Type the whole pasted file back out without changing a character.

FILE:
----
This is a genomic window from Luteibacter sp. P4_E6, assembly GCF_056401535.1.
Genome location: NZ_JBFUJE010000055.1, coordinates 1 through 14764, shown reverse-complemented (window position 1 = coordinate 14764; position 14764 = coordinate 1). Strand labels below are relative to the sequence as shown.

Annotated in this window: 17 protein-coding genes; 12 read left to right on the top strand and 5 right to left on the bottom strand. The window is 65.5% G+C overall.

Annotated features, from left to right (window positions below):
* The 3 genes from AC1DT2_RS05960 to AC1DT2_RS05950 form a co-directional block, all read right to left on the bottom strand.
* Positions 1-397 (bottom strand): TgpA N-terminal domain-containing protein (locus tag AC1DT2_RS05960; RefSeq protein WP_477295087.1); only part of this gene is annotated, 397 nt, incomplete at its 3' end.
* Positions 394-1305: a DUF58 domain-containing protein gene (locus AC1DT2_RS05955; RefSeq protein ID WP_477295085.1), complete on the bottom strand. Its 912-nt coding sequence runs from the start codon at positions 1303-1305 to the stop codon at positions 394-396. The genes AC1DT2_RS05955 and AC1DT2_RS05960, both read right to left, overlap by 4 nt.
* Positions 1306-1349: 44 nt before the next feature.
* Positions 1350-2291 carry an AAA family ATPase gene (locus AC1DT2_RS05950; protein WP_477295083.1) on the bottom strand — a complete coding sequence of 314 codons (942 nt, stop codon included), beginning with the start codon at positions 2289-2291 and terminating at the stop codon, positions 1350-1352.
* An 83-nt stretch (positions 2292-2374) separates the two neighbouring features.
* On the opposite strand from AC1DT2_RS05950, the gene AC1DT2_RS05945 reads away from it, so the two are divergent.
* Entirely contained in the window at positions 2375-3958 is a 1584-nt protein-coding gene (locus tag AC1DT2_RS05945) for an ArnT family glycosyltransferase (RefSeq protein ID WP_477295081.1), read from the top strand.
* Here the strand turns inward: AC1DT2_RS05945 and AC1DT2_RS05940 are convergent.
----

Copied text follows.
This is a genomic window from Luteibacter sp. P4_E6, assembly GCF_056401535.1.
Genome location: NZ_JBFUJE010000055.1, coordinates 1 through 14764, shown reverse-complemented (window position 1 = coordinate 14764; position 14764 = coordinate 1). Strand labels below are relative to the sequence as shown.

Annotated in this window: 17 protein-coding genes; 12 read left to right on the top strand and 5 right to left on the bottom strand. The window is 65.5% G+C overall.

Annotated features, from left to right (window positions below):
* The 3 genes from AC1DT2_RS05960 to AC1DT2_RS05950 form a co-directional block, all read right to left on the bottom strand.
* Positions 1-397 (bottom strand): TgpA N-terminal domain-containing protein (locus tag AC1DT2_RS05960; RefSeq protein WP_477295087.1); only part of this gene is annotated, 397 nt, incomplete at its 3' end.
* Positions 394-1305: a DUF58 domain-containing protein gene (locus AC1DT2_RS05955; RefSeq protein ID WP_477295085.1), complete on the bottom strand. Its 912-nt coding sequence runs from the start codon at positions 1303-1305 to the stop codon at positions 394-396. The genes AC1DT2_RS05955 and AC1DT2_RS05960, both read right to left, overlap by 4 nt.
* Positions 1306-1349: 44 nt before the next feature.
* Positions 1350-2291 carry an AAA family ATPase gene (locus AC1DT2_RS05950; protein WP_477295083.1) on the bottom strand — a complete coding sequence of 314 codons (942 nt, stop codon included), beginning with the start codon at positions 2289-2291 and terminating at the stop codon, positions 1350-1352.
* An 83-nt stretch (positions 2292-2374) separates the two neighbouring features.
* On the opposite strand from AC1DT2_RS05950, the gene AC1DT2_RS05945 reads away from it, so the two are divergent.
* Entirely contained in the window at positions 2375-3958 is a 1584-nt protein-coding gene (locus tag AC1DT2_RS05945) for an ArnT family glycosyltransferase (RefSeq protein ID WP_477295081.1), read from the top strand.
* Here the strand turns inward: AC1DT2_RS05945 and AC1DT2_RS05940 are convergent.